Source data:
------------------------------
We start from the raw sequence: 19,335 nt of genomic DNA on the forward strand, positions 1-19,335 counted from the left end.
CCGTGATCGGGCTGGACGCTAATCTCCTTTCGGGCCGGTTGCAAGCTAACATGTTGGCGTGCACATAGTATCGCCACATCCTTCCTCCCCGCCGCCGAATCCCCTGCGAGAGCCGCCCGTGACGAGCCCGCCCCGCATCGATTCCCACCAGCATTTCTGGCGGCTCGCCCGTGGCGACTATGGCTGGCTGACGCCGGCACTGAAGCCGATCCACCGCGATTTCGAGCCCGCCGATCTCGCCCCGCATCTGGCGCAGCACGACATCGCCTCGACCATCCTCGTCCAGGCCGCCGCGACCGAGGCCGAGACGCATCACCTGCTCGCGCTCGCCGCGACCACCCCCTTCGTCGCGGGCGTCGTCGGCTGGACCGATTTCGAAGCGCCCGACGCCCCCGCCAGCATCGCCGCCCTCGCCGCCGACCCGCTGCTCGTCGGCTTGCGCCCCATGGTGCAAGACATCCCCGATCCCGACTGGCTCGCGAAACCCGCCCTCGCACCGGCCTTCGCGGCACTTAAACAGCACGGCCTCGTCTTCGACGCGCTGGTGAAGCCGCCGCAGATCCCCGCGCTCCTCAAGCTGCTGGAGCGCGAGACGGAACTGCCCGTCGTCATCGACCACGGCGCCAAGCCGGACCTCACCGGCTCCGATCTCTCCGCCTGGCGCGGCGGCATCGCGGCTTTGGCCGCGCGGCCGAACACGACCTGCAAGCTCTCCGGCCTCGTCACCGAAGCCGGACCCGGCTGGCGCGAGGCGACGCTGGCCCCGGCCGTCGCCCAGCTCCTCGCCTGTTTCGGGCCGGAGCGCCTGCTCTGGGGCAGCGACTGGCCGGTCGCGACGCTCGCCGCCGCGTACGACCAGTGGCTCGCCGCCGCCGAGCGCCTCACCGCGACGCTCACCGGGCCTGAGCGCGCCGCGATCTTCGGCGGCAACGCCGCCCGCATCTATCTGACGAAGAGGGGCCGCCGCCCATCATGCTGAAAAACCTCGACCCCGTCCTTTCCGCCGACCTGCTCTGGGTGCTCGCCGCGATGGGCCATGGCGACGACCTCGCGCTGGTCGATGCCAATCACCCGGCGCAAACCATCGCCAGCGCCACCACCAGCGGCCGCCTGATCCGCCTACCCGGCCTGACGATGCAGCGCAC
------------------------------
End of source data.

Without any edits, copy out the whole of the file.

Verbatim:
We start from the raw sequence: 19,335 nt of genomic DNA on the forward strand, positions 1-19,335 counted from the left end.
CCGTGATCGGGCTGGACGCTAATCTCCTTTCGGGCCGGTTGCAAGCTAACATGTTGGCGTGCACATAGTATCGCCACATCCTTCCTCCCCGCCGCCGAATCCCCTGCGAGAGCCGCCCGTGACGAGCCCGCCCCGCATCGATTCCCACCAGCATTTCTGGCGGCTCGCCCGTGGCGACTATGGCTGGCTGACGCCGGCACTGAAGCCGATCCACCGCGATTTCGAGCCCGCCGATCTCGCCCCGCATCTGGCGCAGCACGACATCGCCTCGACCATCCTCGTCCAGGCCGCCGCGACCGAGGCCGAGACGCATCACCTGCTCGCGCTCGCCGCGACCACCCCCTTCGTCGCGGGCGTCGTCGGCTGGACCGATTTCGAAGCGCCCGACGCCCCCGCCAGCATCGCCGCCCTCGCCGCCGACCCGCTGCTCGTCGGCTTGCGCCCCATGGTGCAAGACATCCCCGATCCCGACTGGCTCGCGAAACCCGCCCTCGCACCGGCCTTCGCGGCACTTAAACAGCACGGCCTCGTCTTCGACGCGCTGGTGAAGCCGCCGCAGATCCCCGCGCTCCTCAAGCTGCTGGAGCGCGAGACGGAACTGCCCGTCGTCATCGACCACGGCGCCAAGCCGGACCTCACCGGCTCCGATCTCTCCGCCTGGCGCGGCGGCATCGCGGCTTTGGCCGCGCGGCCGAACACGACCTGCAAGCTCTCCGGCCTCGTCACCGAAGCCGGACCCGGCTGGCGCGAGGCGACGCTGGCCCCGGCCGTCGCCCAGCTCCTCGCCTGTTTCGGGCCGGAGCGCCTGCTCTGGGGCAGCGACTGGCCGGTCGCGACGCTCGCCGCCGCGTACGACCAGTGGCTCGCCGCCGCCGAGCGCCTCACCGCGACGCTCACCGGGCCTGAGCGCGCCGCGATCTTCGGCGGCAACGCCGCCCGCATCTATCTGACGAAGAGGGGCCGCCGCCCATCATGCTGAAAAACCTCGACCCCGTCCTTTCCGCCGACCTGCTCTGGGTGCTCGCCGCGATGGGCCATGGCGACGACCTCGCGCTGGTCGATGCCAATCACCCGGCGCAAACCATCGCCAGCGCCACCACCAGCGGCCGCCTGATCCGCCTACCCGGCCTGACGATGCAGCGCAC